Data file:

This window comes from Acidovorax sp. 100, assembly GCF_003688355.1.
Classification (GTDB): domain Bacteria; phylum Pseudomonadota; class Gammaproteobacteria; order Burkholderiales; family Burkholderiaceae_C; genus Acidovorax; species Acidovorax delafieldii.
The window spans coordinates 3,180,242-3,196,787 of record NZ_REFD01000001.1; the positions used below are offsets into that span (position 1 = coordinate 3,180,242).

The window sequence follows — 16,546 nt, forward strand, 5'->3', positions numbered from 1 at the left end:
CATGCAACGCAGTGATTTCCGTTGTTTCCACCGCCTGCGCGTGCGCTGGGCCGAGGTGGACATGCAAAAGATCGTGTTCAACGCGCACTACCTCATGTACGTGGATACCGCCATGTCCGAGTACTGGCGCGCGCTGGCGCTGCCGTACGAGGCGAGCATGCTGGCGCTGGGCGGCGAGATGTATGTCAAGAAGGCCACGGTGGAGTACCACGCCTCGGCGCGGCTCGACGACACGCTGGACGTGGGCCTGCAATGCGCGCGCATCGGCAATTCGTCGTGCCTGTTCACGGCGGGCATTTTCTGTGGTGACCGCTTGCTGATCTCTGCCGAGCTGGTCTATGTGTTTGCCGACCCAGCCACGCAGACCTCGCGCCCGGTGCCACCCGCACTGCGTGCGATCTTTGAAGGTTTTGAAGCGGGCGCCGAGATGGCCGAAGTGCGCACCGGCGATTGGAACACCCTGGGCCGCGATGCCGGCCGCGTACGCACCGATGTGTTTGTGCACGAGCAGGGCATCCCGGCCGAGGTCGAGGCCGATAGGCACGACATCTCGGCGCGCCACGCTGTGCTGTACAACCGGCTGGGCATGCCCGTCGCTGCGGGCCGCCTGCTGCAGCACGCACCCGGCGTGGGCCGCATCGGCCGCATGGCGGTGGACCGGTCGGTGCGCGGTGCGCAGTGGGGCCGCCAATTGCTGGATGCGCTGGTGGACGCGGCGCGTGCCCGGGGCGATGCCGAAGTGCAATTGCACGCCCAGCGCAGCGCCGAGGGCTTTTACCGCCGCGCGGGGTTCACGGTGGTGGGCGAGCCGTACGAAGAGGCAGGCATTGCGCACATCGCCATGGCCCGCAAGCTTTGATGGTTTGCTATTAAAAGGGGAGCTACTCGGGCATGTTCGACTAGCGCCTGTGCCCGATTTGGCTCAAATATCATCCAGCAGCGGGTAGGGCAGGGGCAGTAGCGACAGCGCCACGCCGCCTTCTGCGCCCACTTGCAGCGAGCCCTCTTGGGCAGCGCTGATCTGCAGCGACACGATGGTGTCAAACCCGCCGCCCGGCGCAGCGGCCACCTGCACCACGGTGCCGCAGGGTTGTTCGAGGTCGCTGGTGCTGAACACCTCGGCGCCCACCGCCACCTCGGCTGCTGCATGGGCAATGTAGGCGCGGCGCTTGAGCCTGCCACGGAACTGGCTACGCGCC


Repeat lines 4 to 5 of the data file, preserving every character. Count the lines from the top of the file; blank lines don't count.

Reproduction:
The window sequence follows — 16,546 nt, forward strand, 5'->3', positions numbered from 1 at the left end:
CATGCAACGCAGTGATTTCCGTTGTTTCCACCGCCTGCGCGTGCGCTGGGCCGAGGTGGACATGCAAAAGATCGTGTTCAACGCGCACTACCTCATGTACGTGGATACCGCCATGTCCGAGTACTGGCGCGCGCTGGCGCTGCCGTACGAGGCGAGCATGCTGGCGCTGGGCGGCGAGATGTATGTCAAGAAGGCCACGGTGGAGTACCACGCCTCGGCGCGGCTCGACGACACGCTGGACGTGGGCCTGCAATGCGCGCGCATCGGCAATTCGTCGTGCCTGTTCACGGCGGGCATTTTCTGTGGTGACCGCTTGCTGATCTCTGCCGAGCTGGTCTATGTGTTTGCCGACCCAGCCACGCAGACCTCGCGCCCGGTGCCACCCGCACTGCGTGCGATCTTTGAAGGTTTTGAAGCGGGCGCCGAGATGGCCGAAGTGCGCACCGGCGATTGGAACACCCTGGGCCGCGATGCCGGCCGCGTACGCACCGATGTGTTTGTGCACGAGCAGGGCATCCCGGCCGAGGTCGAGGCCGATAGGCACGACATCTCGGCGCGCCACGCTGTGCTGTACAACCGGCTGGGCATGCCCGTCGCTGCGGGCCGCCTGCTGCAGCACGCACCCGGCGTGGGCCGCATCGGCCGCATGGCGGTGGACCGGTCGGTGCGCGGTGCGCAGTGGGGCCGCCAATTGCTGGATGCGCTGGTGGACGCGGCGCGTGCCCGGGGCGATGCCGAAGTGCAATTGCACGCCCAGCGCAGCGCCGAGGGCTTTTACCGCCGCGCGGGGTTCACGGTGGTGGGCGAGCCGTACGAAGAGGCAGGCATTGCGCACATCGCCATGGCCCGCAAGCTTTGATGGTTTGCTATTAAAAGGGGAGCTACTCGGGCATGTTCGACTAGCGCCTGTGCCCGATTTGGCTCAAATATCATCCAGCAGCGGGTAGGGCAGGGGCAGTAGCGACAGCGCCACGCCGCCTTCTGCGCCCACTTGCAGCGAGCCCTCTTGGGCAGCGCTGATCTGCAGCGACACGATGGTGTCAAACCCGCCGCCCGGCGCAGCGGCCACCTGCACCACGGTGCCGCAGGGTTGTTCGAGGTCGCTGGTGCTGAACACCTCGGCGCCCACCGCCACCTCGGCTGCTGCATGGGCAATGTAGGCGCGGCGCTTGAGCCTGCCACGGAACTGGCTACGCGCC